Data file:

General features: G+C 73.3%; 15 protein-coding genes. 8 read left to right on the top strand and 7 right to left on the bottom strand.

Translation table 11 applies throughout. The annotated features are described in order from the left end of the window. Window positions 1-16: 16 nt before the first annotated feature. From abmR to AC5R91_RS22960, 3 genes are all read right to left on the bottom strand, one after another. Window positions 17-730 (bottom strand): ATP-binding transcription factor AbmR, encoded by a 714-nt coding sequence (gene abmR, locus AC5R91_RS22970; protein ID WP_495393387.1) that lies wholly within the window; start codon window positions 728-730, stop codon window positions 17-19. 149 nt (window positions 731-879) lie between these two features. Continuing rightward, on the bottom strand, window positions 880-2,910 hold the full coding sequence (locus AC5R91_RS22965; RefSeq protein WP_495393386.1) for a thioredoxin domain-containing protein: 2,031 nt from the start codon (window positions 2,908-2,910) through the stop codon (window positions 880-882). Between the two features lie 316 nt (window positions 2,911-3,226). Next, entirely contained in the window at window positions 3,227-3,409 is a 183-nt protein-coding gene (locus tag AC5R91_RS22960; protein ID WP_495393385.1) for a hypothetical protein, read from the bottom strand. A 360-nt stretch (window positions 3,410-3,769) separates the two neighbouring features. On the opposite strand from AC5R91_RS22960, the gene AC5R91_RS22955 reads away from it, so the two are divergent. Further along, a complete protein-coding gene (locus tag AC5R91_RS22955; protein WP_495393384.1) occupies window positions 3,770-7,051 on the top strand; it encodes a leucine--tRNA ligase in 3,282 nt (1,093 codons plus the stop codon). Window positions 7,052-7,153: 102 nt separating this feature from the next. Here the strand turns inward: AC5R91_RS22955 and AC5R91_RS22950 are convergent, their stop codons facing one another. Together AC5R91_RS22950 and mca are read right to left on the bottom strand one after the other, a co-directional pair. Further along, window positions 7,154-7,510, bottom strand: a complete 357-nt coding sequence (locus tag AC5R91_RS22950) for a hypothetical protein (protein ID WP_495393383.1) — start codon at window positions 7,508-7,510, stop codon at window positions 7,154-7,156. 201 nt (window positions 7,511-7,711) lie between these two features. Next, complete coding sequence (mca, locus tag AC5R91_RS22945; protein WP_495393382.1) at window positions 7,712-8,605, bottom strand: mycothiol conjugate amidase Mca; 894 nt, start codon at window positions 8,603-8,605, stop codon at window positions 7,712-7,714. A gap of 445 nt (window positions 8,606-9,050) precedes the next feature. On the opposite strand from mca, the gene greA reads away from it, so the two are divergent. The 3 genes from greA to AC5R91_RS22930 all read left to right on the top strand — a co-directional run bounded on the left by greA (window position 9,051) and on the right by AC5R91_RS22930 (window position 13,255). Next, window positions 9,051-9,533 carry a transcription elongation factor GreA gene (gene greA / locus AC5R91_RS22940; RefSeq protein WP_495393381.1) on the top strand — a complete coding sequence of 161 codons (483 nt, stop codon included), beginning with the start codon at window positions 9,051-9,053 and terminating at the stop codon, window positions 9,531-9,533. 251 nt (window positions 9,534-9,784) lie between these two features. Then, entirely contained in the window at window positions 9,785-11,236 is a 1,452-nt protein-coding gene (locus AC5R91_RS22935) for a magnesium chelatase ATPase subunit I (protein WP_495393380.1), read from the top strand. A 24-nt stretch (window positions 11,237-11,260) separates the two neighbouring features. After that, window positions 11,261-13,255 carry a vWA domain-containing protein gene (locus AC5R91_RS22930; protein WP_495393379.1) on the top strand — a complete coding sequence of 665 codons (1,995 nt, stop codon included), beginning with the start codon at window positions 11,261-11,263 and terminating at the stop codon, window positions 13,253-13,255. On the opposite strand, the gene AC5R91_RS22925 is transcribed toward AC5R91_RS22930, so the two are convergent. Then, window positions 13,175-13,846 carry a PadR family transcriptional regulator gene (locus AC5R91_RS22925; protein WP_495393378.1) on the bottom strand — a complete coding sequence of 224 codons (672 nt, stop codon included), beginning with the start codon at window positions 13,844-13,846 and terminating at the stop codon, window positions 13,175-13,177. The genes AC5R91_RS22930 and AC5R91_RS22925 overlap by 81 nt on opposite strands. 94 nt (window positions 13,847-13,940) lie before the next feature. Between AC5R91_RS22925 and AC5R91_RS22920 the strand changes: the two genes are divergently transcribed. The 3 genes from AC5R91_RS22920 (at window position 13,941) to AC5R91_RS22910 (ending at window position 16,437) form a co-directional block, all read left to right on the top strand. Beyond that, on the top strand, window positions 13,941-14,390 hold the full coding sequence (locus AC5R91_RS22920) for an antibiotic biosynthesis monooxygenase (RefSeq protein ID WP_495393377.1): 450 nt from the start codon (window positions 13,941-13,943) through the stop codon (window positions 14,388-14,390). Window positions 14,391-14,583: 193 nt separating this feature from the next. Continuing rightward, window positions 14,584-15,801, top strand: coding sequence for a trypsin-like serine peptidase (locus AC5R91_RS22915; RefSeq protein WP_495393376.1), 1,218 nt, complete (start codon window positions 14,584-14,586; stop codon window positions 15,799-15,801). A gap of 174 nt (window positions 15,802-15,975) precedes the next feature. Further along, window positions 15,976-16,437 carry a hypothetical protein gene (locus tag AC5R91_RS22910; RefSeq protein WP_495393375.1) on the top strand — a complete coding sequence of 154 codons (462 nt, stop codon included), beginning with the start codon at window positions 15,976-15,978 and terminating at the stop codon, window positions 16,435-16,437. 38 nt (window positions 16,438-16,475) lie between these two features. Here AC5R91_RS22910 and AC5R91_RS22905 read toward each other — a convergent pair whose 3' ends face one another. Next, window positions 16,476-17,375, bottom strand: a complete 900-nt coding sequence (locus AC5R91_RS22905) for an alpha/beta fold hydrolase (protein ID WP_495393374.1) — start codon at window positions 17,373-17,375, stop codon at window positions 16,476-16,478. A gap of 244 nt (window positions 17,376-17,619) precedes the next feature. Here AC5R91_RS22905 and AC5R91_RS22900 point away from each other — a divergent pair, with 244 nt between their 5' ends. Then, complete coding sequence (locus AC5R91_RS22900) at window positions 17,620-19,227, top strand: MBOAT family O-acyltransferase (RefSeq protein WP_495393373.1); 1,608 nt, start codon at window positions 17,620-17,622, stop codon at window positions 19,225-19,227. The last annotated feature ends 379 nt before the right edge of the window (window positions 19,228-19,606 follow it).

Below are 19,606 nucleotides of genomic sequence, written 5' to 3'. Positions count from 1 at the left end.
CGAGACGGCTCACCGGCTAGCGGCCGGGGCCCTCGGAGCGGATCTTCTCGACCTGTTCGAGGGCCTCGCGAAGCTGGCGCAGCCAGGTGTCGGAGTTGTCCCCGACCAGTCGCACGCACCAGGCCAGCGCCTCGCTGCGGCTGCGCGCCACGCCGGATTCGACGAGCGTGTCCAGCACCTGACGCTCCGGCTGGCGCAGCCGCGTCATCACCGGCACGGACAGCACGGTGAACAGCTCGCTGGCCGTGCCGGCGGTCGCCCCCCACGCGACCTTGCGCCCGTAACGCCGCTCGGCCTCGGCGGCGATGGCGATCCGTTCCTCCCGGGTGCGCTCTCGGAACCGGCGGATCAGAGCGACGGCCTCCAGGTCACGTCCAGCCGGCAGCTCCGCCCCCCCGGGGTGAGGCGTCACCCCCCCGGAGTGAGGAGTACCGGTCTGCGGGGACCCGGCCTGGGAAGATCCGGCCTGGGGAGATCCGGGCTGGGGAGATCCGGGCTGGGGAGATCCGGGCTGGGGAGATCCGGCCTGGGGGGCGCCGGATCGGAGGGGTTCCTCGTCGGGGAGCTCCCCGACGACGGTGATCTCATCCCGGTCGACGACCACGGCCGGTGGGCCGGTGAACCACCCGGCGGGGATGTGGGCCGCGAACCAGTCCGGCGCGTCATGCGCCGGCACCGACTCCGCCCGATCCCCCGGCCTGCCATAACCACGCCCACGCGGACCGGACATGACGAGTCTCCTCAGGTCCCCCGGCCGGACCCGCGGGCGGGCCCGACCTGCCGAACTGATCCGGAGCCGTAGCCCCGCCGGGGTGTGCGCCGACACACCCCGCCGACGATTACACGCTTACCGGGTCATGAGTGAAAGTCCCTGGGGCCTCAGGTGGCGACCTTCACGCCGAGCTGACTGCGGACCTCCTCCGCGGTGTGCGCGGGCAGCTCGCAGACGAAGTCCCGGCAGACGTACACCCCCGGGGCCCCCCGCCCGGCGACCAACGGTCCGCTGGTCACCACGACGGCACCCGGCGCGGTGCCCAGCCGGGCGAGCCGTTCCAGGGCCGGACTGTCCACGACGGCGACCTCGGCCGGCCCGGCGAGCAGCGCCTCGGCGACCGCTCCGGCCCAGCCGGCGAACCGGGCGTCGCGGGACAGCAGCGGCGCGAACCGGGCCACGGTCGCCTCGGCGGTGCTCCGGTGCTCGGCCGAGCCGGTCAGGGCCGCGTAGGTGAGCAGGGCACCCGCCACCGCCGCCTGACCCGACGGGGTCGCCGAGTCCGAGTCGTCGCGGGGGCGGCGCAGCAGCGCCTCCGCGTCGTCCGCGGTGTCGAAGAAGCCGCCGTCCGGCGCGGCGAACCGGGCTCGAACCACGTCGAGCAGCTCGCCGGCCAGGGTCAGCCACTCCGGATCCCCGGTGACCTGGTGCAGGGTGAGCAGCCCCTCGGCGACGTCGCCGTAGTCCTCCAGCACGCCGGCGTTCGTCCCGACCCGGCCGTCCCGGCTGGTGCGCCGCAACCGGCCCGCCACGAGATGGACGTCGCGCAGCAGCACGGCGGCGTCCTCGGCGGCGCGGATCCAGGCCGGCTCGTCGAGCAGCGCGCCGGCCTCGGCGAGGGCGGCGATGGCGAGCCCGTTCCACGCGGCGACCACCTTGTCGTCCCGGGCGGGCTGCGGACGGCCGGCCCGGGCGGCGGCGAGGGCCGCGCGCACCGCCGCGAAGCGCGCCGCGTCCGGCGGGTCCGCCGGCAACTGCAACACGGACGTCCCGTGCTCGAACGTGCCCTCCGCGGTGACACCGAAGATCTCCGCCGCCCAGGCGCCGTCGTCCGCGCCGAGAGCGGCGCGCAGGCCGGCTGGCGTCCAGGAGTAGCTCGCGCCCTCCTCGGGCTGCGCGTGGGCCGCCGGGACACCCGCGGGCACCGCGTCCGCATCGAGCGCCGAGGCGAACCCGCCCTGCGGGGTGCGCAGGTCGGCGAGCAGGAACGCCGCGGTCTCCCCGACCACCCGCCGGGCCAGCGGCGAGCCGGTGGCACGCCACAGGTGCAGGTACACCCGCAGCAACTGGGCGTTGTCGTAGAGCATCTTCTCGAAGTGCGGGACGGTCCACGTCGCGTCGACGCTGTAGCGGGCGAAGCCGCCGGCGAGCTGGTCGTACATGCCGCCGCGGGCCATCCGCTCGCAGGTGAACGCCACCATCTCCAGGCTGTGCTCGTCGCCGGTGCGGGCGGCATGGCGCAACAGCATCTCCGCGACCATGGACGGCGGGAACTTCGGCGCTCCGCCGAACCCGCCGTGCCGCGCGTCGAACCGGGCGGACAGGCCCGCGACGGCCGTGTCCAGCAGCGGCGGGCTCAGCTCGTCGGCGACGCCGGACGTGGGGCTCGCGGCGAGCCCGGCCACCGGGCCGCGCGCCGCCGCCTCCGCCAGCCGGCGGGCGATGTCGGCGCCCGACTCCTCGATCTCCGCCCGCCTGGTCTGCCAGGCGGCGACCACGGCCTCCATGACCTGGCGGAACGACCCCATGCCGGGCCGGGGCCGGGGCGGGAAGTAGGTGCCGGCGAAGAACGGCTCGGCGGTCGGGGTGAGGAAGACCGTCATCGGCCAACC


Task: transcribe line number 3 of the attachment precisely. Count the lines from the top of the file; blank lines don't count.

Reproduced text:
Below are 19,606 nucleotides of genomic sequence, written 5' to 3'. Positions count from 1 at the left end.